What Would Satisfy Us? Taking Stock of Critical Approaches to Transitional Justice
International Journal of Transitional Justice, November 2019 Forthcoming
21 Pages Posted: 22 Apr 2019 Last revised: 12 Jul 2019
Date Written: July 2019
In recent years, a distinct critical turn in transitional justice scholarship has emerged, seeking to question the naturalness and inevitability of mainstream transitional justice theory and practice and to envision a broader and more holistic project. While in many ways a positive development, this newfound critical enthusiasm risks producing an unwarranted sense of pessimism and failure. This points to the need to better manage expectations as to what ‘success’ looks like even as we try to re-imagine what transitional justice could become. To these ends, I draw upon and propose revisions to Robert Cox’s famous distinction between problem-solving and critical theory. To better maintain balance and perspective, I argue for the adoption of an ‘integrated’ approach to transitional justice critique that does more to engage with the difficult tradeoffs, policy choices, and contextual realities that would inevitably be associated with efforts to implement an alternative vision of transitional justice.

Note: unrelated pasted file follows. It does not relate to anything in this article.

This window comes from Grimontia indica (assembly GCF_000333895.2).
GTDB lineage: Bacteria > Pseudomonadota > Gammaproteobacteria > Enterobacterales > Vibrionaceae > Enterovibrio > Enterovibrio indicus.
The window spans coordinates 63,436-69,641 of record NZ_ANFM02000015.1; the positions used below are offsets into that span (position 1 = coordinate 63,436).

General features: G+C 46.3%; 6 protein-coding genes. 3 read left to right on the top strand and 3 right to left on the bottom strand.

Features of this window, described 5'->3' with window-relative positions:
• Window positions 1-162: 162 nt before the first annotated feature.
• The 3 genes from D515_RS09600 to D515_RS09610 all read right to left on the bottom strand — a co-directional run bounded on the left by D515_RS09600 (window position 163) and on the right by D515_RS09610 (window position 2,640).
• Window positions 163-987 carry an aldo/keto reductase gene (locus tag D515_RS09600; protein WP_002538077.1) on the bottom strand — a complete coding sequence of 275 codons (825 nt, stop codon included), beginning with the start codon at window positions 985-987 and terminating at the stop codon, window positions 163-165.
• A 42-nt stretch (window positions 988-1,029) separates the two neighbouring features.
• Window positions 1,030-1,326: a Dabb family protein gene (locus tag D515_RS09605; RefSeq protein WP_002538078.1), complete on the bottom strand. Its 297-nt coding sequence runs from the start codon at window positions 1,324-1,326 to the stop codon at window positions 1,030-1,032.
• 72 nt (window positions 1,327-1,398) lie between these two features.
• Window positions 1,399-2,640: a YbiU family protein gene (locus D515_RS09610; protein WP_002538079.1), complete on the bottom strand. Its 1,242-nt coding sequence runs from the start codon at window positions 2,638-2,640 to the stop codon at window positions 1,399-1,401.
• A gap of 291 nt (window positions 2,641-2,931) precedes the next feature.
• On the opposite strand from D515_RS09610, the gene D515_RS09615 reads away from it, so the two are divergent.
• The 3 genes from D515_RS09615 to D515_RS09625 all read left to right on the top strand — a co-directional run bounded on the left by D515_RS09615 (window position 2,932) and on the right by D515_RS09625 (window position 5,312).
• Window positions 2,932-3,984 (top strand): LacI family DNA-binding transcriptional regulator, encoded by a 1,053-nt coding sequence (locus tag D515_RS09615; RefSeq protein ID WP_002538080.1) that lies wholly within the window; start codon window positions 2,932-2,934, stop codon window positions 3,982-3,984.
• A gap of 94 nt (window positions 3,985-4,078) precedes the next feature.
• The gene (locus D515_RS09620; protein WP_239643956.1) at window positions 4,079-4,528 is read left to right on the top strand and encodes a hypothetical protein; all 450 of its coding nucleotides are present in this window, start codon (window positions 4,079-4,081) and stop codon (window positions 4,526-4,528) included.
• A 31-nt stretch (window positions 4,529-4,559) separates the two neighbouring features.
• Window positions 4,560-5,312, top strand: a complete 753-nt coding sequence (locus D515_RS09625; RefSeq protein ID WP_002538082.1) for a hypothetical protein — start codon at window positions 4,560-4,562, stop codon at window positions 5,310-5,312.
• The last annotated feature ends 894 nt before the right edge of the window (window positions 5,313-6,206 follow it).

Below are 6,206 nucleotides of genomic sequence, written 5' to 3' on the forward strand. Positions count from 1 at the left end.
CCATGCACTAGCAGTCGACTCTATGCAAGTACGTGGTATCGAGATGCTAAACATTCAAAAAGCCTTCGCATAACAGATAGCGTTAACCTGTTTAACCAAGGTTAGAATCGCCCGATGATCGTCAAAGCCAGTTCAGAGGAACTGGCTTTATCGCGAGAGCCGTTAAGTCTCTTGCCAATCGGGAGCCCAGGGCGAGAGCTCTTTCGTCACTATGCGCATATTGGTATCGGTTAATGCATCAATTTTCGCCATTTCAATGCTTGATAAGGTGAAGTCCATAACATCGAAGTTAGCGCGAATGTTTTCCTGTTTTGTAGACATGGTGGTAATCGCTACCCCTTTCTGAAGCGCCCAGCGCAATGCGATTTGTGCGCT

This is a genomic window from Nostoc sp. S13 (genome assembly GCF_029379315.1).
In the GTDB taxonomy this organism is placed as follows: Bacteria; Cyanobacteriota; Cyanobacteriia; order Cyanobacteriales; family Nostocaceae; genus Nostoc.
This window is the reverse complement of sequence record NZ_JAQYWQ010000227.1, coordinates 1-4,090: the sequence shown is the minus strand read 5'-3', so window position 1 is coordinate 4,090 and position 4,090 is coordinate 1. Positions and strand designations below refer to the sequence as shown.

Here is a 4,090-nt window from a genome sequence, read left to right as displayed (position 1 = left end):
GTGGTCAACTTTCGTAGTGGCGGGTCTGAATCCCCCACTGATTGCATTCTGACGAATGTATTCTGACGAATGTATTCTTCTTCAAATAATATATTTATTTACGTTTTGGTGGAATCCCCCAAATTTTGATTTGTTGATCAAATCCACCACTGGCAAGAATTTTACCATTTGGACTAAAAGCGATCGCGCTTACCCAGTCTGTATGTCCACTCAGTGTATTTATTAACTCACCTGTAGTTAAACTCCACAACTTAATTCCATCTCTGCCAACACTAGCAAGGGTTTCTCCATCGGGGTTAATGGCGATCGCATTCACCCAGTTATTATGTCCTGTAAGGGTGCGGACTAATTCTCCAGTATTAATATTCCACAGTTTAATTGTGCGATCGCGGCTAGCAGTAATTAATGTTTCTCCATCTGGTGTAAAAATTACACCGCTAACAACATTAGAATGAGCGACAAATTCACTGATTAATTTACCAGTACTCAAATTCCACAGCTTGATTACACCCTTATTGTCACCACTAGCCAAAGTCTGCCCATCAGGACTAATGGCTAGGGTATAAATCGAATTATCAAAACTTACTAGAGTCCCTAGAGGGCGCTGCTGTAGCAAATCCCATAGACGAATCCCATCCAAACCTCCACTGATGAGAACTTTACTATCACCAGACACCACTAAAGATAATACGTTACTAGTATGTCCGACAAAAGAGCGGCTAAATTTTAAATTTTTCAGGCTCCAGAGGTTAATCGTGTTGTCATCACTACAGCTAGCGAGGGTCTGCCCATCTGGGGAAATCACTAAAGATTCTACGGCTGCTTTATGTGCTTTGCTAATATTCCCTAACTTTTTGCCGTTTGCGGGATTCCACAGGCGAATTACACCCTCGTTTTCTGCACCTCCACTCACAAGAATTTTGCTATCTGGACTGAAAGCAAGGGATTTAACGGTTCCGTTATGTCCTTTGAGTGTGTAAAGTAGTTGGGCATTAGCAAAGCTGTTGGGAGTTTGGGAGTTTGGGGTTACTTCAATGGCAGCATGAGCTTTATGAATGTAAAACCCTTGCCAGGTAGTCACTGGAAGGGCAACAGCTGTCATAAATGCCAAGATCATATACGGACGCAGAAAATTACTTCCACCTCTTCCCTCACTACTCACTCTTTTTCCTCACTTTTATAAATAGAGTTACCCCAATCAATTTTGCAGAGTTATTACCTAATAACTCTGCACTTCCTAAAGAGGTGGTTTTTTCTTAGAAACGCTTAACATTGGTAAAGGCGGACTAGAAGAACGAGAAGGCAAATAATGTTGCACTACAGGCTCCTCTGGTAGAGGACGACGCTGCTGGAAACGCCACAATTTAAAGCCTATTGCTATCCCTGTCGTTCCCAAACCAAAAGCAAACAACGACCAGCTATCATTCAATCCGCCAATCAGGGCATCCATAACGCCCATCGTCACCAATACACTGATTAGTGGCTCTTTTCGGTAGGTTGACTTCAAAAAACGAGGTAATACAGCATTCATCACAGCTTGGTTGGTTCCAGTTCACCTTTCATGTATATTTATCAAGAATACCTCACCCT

Keywords: critical theory, transitional justice, problem-solving theory, structural violence, economic justice
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